Are there other things that help you like books, habits to cultivate, things to remember…?
While ultimately our relationship with God our Father is secure because it’s guaranteed by his Son Jesus, who will never cast us out, still I think it helps to know that our daily experience of that relationship is in many ways like other relationships that we have – if we are not willing to put the work into it, it will suffer. Bad habits can surface and it can be hard to break these. So be willing to put incremental, small amounts of work into it as a daily habit. If you put little bits of work in every day, then you are not going to need to put in massive amounts of work when you get to the crisis point – because you won’t get to a crisis point.
Also knowing that we can survive a period of spiritual dryness, that we all go through it and therefore not being too hard on ourselves if we do is another good thing to remember. God is powerful and he loves us.
What is important to not do in these seasons?
Don’t give up! If a season of spiritual dryness goes on for a while, I think we can deceive ourselves that it will always be this way and that things will never improve.
Don’t keep doing what you were doing before – clearly this happened because unhelpful patterns were forming in your Christian life. So repeating the same patterns without making some adjustments will lead to more despondency and dryness. So think about small things that you can change.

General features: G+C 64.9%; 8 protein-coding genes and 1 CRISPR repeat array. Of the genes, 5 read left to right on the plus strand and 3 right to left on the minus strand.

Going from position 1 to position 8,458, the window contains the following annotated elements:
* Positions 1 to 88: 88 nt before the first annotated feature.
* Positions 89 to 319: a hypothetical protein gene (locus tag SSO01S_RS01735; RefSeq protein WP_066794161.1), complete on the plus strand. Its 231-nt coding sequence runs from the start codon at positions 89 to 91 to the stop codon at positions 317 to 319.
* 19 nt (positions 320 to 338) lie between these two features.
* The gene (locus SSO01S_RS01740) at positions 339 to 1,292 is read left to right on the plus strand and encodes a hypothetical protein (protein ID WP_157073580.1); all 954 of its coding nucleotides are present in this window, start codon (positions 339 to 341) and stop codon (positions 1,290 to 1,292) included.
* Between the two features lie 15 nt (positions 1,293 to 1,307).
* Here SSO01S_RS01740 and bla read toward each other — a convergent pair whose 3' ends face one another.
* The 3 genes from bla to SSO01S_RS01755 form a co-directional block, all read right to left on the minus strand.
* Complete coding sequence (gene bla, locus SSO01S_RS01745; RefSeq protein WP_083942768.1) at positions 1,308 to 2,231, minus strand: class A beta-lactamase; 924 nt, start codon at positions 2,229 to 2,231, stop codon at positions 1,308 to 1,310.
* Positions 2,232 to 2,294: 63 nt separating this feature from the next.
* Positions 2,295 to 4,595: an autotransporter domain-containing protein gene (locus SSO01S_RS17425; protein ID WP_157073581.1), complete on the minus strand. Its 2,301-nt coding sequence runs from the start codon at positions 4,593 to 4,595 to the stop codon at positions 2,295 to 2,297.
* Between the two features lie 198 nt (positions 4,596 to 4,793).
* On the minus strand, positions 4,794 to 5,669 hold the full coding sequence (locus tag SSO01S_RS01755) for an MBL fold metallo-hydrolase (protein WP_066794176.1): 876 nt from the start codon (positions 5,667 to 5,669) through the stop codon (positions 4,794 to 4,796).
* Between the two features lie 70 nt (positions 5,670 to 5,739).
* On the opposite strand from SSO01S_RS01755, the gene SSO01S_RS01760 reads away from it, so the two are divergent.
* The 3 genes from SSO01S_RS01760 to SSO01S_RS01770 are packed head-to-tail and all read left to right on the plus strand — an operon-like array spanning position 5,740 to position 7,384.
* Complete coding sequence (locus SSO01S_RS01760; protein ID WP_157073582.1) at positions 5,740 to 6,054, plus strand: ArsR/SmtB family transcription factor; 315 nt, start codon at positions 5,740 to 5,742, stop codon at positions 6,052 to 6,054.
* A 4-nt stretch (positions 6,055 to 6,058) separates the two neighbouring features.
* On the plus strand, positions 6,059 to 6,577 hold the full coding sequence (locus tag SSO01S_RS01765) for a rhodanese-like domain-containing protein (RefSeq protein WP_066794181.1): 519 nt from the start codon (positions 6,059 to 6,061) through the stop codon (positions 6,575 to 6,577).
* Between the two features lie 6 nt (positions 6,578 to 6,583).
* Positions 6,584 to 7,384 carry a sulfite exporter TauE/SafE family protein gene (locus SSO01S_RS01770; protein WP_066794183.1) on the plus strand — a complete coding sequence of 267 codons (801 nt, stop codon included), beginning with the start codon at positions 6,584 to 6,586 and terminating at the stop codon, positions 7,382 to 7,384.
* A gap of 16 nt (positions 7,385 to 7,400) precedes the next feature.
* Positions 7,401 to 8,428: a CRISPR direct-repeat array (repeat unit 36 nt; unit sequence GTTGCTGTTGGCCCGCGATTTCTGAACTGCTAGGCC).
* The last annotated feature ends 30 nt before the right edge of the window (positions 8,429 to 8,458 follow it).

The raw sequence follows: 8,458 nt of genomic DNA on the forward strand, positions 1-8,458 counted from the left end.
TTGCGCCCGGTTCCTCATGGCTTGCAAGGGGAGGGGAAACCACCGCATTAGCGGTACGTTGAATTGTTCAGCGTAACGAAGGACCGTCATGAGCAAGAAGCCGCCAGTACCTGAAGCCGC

Don’t keep your struggle to yourself – don’t think that you’re alone in this or that no one else can help. People have gone through this before; they will be able to pray for you and might be able to share with you how they were able to get out of it.
What sorts of prayers might we helpfully pray at these times?
I think talking to God honestly, full stop, will help. Acknowledge it before him – God doesn’t need fancy words or a set way of prayers for us to pray to him. Our honest, stumbling and inadequate prayers will still be listened to and answered by our very generous and loving God.
If you aren’t able to come up with the words to say, reading and praying through some good quality prayers that have been published may be helpful – the Valley of Vision puritan prayer collection, for example, contains some fantastic prayers. Or theAnglican Prayer Book (e.g. AAPB) has some amazing prayers in it that you could pray through.
What can I say to/do for my brother or sister in Christ who has told me that they are struggling with this?
Thank them for their honesty and trust in coming forward to tell you – it’s not always an easy thing to do!
Listening carefully to how they are feeling and why they might have got to this point in their own words is important. Then you can offer some suggestions and perhaps your own story of how you may have struggled in the past.
Offer to pray for them – pray with them then and there, and keeping them in your own prayers would also be a great thing to do.
Continue to ask, periodically, how they are going, and if they have noticed any changes or improvements, and do let them know that you are praying for them – it is so encouraging.
ACR: Thank you Susan for sharing your experience and wisdom!